Hakeem Rahim speaks on mental health at Hewlett High


From recalling his anxiety attack in college to being diagnosed with bipolar disorder, Hempstead native and mental health speaker Hakeem Rahim detailed his struggles with mental illness and shared signs and symptoms to look for in those who may be suffering from similar issues.

Speaking at Hewlett High School on Jan. 9, Rahim, a graduate of Uniondale High School class of 1998, said he has been speaking on mental health in schools across the United States for roughly seven years. He first experienced psychological issues shortly after enrolling at Harvard University in 1998. “I was the first African-American valedictorian at Uniondale High which led me to attend Harvard,” he said. “I was at a party during my first semester and the room suddenly started spinning. I was having an anxiety attack.”

The mental health issues continued for Rahim during his time at Harvard. In 2000, he was diagnosed with bipolar disorder; a disorder associated with episodes of mood swings ranging from depressive lows to manic highs. “I was sleeping two hours a night and began having maniac thoughts,” he said. “My parents proceeded to pick me up from Harvard and take me back to Hempstead.” 

During the presentation, Rahim asked the audience of parents, students and administrators what they wanted to gain out from his presentation. Santhosh Chinnappala, a Hewlett resident and parent of a Hewlett High junior said it is important for parents to realize the expectations they place upon their children who are close to entering college. “As a parent, I would like to know how our expectations manifest on our kids,” he said. “In high school, we are there to support them. In college, it’s a whole different world.”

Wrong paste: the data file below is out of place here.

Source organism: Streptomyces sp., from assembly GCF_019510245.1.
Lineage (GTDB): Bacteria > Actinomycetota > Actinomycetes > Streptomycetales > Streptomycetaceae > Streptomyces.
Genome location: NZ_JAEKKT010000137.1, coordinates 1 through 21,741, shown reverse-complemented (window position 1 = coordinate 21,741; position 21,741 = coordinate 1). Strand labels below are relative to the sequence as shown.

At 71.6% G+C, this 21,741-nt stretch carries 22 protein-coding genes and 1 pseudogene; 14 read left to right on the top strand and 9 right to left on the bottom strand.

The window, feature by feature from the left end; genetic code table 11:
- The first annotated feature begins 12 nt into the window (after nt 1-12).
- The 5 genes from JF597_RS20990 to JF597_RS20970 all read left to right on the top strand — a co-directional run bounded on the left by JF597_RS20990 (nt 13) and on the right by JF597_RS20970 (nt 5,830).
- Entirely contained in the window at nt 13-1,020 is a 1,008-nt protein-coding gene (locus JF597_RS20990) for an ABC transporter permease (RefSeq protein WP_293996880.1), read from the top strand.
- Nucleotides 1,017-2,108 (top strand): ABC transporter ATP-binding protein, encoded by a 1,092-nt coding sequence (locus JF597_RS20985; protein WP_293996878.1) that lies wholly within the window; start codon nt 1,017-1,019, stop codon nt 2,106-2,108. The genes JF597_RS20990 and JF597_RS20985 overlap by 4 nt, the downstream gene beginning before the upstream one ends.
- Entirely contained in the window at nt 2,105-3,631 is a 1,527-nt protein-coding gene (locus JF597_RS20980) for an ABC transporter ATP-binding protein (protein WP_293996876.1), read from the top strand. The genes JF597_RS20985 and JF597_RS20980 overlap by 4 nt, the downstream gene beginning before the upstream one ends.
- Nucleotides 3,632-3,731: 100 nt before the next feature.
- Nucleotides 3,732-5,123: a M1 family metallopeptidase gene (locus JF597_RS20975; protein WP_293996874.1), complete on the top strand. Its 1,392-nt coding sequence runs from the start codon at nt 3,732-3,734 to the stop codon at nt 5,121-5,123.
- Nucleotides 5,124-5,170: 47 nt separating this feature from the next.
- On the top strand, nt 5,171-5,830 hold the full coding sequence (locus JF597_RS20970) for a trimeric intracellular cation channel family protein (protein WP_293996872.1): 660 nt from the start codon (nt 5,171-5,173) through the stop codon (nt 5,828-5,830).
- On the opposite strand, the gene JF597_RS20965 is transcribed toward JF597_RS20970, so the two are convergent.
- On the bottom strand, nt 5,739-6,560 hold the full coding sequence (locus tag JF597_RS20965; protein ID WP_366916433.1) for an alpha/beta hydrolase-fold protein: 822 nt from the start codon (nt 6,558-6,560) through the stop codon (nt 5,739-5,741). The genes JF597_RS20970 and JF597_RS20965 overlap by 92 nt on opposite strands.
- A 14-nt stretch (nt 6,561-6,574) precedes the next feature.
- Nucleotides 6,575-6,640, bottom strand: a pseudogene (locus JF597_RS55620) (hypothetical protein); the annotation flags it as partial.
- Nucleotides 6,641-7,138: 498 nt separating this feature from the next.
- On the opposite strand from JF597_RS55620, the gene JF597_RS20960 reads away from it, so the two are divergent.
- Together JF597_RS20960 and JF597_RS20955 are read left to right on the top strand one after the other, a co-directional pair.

According to Rahim, signs and symptoms to look for with somebody dealing with mental illnesses include time and severity. “If you notice your child feeling down for two weeks or more, than it’s time to seek help,” he said. “One of the key things I’ve found out while speaking across the country is to emphasize to parents that you didn’t do anything wrong. There is no harm in your child receiving counseling.”

Mary Harrison, chairwoman of the high school’s guidance department, explained the importance of having open discussions about mental health. “We feel that having a positive state of mental health and self image is incredibly important for young people as they go through their journey of life,” she said. “We try to spotlight this in our school.” 

Harrison believes that the student body is open about sharing their thoughts with school counselors. “I’m fortunate to work in a community where the students feel connected to our mental health providers and guidance counselors,” she said. “Our guidance office is a rotating door. Kids are constantly coming in and sharing their thoughts with us.” 

Rahim reiterated that learning about mental health and illness is a work in progress. “We’re not going to solve everything in one presentation,” he said. “It’s about starting the conversation and taking this information with us. That’s the power of sharing.”